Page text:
A visit to the local library takes on new meaning in the digital age, thanks to the abundance of resources available on the Internet. Open 24/7, holidays included, cyberlibraries provide electronic access to information about any topic imaginable. There's still no substitute for thumbing through the actual pages of a favorite novel retrieved from a library shelf. But electronic libraries yield such a treasure chest of riches, you'll be tempted to throw away your school library card.
Hosted by the University of Michigan's School of Information, the Internet Public Library (IPL) boasts over 20,000 books available online free of charge. "Reading Room" texts, which include the works of famous authors, poets and playwrights (like William Shakespeare, Edgar Allen Poe, Jane Austen, Virgil, Chaucer and Leonardo da Vinci), are searchable by title, author, and subject. Other library goodies include several subject collections (e.g., arts & humanities, business, computers, social science, etc.), almanacs, calendars, dictionaries and a link to Project Gutenberg with 6000 titles and reference works. There are special IPL areas devoted to young children and teens. In Kidspace (for children age 13 or younger) for example, youngsters can submit questions they want answered or accompany Ophelia Owl and Parsifal Penguin on virtual fieldtrips around the world.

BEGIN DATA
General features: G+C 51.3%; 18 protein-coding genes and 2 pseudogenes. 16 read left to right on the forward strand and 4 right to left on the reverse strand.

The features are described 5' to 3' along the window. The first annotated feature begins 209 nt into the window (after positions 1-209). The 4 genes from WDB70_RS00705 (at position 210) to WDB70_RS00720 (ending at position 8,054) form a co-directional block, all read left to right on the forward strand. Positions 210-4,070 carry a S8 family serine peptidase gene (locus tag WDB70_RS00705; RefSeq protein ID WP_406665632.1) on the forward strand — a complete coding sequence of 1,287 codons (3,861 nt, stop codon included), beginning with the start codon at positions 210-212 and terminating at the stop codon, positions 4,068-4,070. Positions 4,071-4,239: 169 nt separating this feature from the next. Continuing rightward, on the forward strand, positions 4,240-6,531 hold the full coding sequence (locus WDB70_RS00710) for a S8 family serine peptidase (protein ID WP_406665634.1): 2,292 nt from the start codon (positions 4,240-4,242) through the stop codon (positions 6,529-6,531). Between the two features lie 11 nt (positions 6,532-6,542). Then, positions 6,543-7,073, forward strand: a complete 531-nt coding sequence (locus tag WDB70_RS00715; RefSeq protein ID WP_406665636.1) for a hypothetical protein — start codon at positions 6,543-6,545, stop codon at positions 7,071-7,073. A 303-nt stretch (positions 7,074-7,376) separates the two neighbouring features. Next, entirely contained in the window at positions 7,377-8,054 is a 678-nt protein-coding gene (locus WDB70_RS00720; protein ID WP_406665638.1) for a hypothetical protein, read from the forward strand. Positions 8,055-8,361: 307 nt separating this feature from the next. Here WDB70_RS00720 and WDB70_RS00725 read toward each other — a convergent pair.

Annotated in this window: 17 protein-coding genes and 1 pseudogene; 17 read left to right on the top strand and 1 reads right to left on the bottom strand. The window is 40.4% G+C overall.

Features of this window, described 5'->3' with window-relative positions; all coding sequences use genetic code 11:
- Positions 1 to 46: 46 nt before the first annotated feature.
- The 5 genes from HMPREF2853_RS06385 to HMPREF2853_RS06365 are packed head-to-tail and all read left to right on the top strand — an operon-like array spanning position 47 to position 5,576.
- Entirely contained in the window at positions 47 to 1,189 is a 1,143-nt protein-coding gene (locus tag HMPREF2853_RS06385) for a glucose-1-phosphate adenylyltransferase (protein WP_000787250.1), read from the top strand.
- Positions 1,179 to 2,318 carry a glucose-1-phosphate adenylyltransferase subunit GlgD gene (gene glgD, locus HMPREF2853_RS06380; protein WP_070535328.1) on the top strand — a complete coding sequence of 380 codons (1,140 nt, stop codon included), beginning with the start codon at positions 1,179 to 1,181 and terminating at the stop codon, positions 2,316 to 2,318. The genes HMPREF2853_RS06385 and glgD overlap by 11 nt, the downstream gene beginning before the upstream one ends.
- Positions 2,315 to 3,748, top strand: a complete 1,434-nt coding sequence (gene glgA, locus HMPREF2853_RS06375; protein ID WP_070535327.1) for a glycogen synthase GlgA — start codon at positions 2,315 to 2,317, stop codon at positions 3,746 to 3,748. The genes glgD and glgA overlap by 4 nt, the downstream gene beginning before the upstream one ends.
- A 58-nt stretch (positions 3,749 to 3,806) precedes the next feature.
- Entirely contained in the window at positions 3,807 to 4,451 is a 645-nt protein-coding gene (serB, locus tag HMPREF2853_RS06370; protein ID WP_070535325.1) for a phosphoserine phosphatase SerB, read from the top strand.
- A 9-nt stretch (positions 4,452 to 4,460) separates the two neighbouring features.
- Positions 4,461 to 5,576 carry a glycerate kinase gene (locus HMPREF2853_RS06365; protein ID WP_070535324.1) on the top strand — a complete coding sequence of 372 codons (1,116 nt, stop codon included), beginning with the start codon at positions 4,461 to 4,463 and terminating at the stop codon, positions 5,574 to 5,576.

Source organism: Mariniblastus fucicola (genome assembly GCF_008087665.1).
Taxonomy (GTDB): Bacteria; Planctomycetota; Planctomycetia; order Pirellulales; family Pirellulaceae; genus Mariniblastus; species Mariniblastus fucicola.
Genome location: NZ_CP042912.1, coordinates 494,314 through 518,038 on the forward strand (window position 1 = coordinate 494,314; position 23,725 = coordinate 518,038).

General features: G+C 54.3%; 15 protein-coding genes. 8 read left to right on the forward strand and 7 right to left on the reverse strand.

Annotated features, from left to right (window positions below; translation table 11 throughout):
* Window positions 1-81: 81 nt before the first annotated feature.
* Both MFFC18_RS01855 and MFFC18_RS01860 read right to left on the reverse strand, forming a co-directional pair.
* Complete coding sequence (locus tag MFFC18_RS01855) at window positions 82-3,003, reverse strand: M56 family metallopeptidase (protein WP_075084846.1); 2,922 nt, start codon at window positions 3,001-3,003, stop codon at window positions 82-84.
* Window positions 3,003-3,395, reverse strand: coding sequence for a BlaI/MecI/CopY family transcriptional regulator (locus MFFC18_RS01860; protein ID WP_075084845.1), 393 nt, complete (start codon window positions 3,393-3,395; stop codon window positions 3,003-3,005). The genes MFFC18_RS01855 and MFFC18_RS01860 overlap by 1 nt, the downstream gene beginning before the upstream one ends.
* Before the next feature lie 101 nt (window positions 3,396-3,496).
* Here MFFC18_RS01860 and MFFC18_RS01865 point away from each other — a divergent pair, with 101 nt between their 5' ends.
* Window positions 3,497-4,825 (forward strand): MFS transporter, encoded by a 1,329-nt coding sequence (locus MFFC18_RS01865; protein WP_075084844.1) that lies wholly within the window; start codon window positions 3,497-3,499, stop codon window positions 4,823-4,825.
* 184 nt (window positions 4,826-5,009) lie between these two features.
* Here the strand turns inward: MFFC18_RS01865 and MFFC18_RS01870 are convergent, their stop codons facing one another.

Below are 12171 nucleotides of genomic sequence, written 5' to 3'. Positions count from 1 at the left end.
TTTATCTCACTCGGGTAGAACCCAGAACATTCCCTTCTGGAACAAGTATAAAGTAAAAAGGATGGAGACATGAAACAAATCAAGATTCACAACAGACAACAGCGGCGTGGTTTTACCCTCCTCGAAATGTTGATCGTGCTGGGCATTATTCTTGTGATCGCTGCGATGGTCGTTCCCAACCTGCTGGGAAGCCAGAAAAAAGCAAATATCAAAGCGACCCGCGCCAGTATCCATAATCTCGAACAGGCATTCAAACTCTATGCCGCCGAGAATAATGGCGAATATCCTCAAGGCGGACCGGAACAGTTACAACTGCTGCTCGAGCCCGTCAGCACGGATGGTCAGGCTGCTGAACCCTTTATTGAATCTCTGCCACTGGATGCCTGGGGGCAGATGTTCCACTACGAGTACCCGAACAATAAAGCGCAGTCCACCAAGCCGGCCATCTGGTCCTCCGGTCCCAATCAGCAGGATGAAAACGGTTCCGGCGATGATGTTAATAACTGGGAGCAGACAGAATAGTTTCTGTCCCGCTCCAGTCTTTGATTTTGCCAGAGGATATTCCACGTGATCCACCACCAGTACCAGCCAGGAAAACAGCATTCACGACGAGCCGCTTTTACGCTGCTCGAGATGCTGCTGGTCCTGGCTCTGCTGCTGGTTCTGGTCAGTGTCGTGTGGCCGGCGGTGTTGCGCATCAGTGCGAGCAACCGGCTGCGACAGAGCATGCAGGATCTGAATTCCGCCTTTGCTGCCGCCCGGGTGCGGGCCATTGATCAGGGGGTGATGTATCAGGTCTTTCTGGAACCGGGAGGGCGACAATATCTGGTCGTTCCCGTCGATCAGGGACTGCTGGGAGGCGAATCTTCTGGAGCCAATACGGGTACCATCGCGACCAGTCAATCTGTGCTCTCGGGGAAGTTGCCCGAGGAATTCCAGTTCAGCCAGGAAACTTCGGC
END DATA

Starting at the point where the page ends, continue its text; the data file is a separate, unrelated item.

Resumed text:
At this information-rich online Reference desk compiled by the Library of Congress, you can explore several subject areas arranged alphabetically for easy access. There are links to almanacs, calculators, clocks, encyclopedias, quotations, health/medical topics, and much more. The Language and Literature section for example, links to goodies such as Aesop's Fables online, APA Electronic Reference formats, plus Quoteland quotable quotes. A Recently added section for "Children, Teachers, and Parents" provides URL connections to Federal Resources for Educational Excellence, Library of Congress Live, and FirstGov for Kids (a portal to Federal Web sites for young children).